Too many questions are swirling around the tragic killing of Arshad Sharif

Unless the questions surrounding journalist Arshad Sharif's death are answered, the truth about the killing may never be unveiled.


A Kenyan police officer looks through the window of the car with blood stains at a police station in Kajiado, Kenya, on Oct 25, 2022. PHOTO :EPA-EFE

October 27, 2022

ISLAMABAD – TOO many questions are swirling around the tragic killing of senior journalist Arshad Sharif in Kenya late on Sunday. And unless they are answered, by the Kenyan authorities as well as our own administration, the truth about Mr Sharif’s killing may never be unveiled, and those responsible for his death will not be brought to justice.

As per the Kenyan police, the late TV anchor was travelling as a passenger in a vehicle which failed to stop at a roadblock. The police, who were searching for a stolen car according to the official version, opened fire, resulting in the death of Mr Sharif.

Kenyan law enforcers say it was a case of ‘mistaken identity’. But it needs to be explained why lethal force was used when the automobile failed to pull over, and why officers shot the late journalist in the head.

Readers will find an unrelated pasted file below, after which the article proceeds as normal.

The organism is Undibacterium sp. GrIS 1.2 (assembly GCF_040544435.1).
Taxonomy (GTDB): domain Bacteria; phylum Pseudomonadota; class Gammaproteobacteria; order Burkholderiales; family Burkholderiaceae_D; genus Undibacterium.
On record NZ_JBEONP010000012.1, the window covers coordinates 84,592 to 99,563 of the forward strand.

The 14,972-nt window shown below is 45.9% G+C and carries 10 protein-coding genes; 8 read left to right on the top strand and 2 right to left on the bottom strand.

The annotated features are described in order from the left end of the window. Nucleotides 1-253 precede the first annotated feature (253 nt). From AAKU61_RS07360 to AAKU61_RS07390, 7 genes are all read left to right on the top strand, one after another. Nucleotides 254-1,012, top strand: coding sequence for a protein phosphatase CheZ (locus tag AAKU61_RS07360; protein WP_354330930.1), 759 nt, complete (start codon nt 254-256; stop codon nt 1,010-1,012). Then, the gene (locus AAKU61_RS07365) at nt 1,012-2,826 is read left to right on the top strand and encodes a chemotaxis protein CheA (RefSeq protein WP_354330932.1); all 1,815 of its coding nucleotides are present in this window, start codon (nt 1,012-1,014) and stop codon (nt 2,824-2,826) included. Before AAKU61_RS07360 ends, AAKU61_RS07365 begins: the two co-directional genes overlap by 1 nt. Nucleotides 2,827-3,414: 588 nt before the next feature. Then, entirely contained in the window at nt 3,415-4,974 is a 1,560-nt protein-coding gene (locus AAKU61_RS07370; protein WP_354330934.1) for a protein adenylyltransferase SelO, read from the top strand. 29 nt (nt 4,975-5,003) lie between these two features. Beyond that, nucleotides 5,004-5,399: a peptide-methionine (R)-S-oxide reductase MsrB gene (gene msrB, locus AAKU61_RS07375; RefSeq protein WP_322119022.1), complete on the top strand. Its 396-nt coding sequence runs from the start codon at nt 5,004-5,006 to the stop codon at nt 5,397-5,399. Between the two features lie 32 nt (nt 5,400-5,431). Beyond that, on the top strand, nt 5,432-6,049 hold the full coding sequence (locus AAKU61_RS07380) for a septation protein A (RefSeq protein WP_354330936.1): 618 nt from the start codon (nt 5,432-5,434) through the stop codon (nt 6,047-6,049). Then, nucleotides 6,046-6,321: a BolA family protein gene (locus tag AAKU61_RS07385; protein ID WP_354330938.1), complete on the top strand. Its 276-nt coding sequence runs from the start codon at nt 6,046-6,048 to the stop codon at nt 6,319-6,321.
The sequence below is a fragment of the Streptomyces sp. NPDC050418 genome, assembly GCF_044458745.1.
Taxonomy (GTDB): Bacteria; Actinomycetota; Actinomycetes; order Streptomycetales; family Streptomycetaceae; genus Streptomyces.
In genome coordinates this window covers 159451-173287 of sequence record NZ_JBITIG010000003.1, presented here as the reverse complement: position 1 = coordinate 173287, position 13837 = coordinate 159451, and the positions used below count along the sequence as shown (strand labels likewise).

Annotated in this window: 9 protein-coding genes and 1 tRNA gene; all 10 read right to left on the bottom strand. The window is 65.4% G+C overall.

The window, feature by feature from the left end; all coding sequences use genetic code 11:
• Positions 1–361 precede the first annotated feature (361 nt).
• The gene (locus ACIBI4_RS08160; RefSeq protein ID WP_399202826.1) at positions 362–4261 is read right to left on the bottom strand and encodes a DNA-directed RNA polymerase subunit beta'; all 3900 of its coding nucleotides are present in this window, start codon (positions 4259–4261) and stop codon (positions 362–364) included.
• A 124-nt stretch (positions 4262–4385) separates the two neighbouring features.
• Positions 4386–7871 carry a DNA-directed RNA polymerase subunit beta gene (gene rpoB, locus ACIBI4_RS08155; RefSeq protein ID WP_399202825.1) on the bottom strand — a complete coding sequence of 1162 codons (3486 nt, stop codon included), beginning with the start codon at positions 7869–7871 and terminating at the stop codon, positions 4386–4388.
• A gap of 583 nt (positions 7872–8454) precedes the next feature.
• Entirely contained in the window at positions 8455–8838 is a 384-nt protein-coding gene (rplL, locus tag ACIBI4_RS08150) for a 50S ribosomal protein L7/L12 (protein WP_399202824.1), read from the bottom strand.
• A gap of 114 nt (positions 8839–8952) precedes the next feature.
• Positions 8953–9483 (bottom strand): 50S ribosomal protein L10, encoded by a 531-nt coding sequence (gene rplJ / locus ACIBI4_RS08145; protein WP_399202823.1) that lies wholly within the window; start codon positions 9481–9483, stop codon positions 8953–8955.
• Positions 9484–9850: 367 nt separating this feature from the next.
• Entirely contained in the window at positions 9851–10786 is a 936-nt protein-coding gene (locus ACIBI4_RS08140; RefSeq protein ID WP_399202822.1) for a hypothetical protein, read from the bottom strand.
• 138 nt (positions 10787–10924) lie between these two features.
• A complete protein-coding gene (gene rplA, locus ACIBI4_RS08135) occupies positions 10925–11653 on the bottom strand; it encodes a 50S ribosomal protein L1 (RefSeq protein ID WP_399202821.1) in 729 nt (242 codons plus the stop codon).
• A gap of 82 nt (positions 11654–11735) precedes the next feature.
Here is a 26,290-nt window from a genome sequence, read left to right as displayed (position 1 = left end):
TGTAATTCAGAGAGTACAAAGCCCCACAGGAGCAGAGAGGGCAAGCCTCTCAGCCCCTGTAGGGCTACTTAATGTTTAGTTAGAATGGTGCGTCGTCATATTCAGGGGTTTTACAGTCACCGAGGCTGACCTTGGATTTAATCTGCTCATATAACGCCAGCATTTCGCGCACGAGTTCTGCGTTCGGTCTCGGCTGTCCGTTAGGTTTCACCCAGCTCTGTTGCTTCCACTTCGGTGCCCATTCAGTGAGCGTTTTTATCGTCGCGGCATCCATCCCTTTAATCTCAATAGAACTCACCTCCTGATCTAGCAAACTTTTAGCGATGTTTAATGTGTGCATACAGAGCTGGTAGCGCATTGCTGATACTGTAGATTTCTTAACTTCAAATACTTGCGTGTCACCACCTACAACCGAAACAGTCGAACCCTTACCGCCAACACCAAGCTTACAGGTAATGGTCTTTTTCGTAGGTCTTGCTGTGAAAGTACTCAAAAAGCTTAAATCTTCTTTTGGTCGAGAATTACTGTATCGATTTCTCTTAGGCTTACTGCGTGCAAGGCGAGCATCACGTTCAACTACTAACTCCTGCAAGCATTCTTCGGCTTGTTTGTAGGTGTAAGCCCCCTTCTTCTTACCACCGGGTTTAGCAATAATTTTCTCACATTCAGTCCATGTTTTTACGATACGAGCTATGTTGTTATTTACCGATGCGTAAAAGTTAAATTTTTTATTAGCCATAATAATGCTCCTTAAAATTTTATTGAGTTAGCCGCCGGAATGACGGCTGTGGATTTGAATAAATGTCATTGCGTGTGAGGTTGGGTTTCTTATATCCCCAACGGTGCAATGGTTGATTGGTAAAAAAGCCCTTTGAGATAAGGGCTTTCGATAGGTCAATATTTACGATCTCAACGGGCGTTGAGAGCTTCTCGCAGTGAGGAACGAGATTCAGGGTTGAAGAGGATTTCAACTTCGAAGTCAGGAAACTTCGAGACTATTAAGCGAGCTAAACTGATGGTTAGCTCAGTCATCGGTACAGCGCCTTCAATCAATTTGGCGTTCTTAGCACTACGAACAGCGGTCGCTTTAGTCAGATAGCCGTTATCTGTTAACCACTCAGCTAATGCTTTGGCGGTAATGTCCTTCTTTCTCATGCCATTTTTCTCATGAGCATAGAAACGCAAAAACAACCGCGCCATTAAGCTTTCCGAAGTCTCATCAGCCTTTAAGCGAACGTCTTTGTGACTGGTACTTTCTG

Arshad Sharif had been in self-imposed exile since August after an arrest warrant had been issued for him, following a controversial interview the anchor had conducted with PTI leader Shahbaz Gill, while he had been critical of the establishment since Imran Khan’s government was ousted in April.

Prime Minister Shehbaz Sharif has urged the Kenyan president to ensure that a thorough probe is conducted, while on Tuesday the PM said a judicial commission would be formed to investigate the killing. The need for a transparent probe is all the more important since Mr Khan’s claim that Arshad Sharif was the victim of a “targeted killing”, and that the slain journalist had been receiving threats.

Moreover, the military too has also called for a high-level investigation to put speculation to rest, and end the ‘smear campaign’ against the institution. It is hoped that the state goes beyond words and commits to uncovering the truth behind the killing.

Apart from what transpired in Kenya, the circumstances that led to his exit from Pakistan must also be examined. Clearly, the climate in Pakistan was such that the late anchor did not feel safe staying here.

The fact is that our record when it comes to protecting journalists is far from satisfactory. According to Unesco’s figures, 85 journalists have been killed in Pakistan since 1993, with hardly any of the perpetrators of these crimes being punished. Every threat to journalists must be taken seriously, while those who threaten the media fraternity must face justice to end this climate of impunity.

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